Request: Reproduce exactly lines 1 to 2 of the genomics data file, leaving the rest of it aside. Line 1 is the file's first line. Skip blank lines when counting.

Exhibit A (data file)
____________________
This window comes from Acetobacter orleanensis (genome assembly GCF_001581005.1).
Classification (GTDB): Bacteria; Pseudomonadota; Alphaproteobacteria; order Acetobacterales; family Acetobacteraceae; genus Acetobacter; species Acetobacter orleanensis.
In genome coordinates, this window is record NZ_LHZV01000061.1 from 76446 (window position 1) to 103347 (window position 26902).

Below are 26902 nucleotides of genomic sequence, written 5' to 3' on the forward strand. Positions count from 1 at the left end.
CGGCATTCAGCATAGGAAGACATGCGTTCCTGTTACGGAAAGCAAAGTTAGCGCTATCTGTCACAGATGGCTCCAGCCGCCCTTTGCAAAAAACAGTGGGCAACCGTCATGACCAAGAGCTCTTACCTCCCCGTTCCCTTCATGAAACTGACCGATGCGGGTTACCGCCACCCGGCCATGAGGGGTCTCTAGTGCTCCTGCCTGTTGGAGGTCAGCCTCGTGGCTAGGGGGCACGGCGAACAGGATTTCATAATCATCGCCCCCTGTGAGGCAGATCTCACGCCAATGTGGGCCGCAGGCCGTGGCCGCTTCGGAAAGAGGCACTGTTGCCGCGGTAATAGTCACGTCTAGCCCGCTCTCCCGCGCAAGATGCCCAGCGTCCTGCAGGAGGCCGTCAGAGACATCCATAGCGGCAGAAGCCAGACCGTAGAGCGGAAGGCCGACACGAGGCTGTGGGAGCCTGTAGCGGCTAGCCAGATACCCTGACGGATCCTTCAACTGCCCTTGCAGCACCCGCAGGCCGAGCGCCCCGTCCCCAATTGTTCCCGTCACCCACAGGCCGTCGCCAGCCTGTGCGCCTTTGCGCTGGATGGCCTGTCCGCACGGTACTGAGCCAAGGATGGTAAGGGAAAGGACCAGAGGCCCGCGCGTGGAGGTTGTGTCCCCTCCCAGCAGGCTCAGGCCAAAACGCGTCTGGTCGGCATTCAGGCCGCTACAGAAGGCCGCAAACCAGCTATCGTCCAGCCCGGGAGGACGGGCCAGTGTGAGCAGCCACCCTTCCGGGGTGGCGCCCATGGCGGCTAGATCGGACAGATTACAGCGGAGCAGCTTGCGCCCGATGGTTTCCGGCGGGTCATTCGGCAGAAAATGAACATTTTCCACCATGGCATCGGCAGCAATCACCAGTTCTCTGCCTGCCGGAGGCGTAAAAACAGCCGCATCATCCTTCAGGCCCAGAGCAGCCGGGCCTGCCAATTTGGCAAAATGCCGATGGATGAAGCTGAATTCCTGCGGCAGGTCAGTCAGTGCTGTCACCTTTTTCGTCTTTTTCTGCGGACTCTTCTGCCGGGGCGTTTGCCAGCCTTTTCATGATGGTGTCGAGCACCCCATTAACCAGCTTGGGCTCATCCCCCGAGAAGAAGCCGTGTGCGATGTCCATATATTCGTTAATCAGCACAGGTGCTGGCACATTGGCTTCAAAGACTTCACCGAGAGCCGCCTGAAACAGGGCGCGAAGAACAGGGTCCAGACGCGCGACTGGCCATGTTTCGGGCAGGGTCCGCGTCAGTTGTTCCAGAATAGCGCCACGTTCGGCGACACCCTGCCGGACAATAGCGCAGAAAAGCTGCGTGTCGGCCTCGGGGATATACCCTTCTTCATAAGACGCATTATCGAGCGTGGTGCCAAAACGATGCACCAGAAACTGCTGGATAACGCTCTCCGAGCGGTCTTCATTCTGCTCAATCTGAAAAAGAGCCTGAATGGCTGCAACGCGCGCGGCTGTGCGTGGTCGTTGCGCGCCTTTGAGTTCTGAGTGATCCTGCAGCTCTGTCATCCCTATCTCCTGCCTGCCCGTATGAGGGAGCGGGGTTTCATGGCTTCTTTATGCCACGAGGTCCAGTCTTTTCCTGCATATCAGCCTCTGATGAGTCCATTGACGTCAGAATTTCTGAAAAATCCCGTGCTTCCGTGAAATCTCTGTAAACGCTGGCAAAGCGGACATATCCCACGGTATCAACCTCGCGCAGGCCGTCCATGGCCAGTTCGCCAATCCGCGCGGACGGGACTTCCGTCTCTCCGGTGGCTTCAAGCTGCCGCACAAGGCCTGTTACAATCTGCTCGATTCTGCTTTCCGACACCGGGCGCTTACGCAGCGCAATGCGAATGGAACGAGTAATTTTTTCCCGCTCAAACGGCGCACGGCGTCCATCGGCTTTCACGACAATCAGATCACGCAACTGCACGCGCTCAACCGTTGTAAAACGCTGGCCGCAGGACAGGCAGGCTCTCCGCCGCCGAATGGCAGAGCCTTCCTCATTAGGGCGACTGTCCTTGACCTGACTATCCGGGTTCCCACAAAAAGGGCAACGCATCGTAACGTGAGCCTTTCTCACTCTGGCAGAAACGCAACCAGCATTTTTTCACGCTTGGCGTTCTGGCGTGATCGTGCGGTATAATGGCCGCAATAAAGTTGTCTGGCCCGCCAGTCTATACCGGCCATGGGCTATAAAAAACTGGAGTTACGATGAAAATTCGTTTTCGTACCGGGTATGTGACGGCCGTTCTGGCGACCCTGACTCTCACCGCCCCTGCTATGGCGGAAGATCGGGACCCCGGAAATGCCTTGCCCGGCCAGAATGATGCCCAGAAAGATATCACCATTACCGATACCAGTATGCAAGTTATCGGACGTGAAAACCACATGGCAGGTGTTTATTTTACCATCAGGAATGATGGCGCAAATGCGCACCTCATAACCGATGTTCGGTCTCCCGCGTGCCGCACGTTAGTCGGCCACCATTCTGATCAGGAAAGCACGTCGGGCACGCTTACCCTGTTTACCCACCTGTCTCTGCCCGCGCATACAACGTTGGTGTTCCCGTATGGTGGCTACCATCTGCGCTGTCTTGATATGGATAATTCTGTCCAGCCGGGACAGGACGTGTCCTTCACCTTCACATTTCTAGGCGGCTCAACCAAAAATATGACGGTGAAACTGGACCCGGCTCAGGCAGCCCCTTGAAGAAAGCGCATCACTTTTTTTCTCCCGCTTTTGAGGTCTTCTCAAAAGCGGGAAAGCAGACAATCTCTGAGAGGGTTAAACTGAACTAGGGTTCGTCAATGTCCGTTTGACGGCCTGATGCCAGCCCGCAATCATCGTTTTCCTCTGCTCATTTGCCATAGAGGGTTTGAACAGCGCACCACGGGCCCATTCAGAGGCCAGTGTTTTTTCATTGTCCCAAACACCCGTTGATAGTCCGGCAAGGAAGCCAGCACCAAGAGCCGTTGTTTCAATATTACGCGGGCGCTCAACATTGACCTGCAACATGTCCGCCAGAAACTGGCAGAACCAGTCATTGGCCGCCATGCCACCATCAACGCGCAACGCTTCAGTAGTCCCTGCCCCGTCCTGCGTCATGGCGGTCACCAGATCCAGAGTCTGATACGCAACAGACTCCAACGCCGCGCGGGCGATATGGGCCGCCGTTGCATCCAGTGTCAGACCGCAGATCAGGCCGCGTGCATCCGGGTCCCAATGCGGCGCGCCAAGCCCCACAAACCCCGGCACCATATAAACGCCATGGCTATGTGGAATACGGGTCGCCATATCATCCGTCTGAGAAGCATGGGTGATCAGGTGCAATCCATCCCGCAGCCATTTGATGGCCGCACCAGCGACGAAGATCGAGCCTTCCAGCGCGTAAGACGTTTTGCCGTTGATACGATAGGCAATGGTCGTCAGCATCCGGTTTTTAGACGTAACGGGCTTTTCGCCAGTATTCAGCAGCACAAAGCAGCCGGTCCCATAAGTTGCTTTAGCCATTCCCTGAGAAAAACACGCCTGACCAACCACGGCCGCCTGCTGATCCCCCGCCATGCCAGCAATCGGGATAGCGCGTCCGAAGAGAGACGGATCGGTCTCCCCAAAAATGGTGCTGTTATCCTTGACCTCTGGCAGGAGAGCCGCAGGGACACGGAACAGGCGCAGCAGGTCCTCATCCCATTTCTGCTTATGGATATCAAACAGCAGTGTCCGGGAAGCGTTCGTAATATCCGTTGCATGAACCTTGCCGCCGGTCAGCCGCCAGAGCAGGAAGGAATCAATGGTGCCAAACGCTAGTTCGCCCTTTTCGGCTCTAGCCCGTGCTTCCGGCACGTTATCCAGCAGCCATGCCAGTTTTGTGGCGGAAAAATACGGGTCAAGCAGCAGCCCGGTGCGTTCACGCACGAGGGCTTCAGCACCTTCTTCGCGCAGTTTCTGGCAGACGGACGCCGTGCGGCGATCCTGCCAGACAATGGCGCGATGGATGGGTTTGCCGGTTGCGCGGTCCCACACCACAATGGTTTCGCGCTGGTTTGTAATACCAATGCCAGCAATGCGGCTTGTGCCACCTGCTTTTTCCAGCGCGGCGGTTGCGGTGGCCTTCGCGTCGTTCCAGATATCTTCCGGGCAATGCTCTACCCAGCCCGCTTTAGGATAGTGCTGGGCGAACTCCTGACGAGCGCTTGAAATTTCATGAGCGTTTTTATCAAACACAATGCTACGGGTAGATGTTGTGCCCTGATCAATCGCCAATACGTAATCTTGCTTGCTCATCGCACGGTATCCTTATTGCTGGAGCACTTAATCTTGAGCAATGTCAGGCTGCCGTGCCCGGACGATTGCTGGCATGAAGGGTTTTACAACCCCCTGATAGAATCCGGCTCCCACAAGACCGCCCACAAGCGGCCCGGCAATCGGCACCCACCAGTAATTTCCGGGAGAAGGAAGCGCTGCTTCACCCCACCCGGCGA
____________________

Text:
This window comes from Acetobacter orleanensis (genome assembly GCF_001581005.1).
Classification (GTDB): Bacteria; Pseudomonadota; Alphaproteobacteria; order Acetobacterales; family Acetobacteraceae; genus Acetobacter; species Acetobacter orleanensis.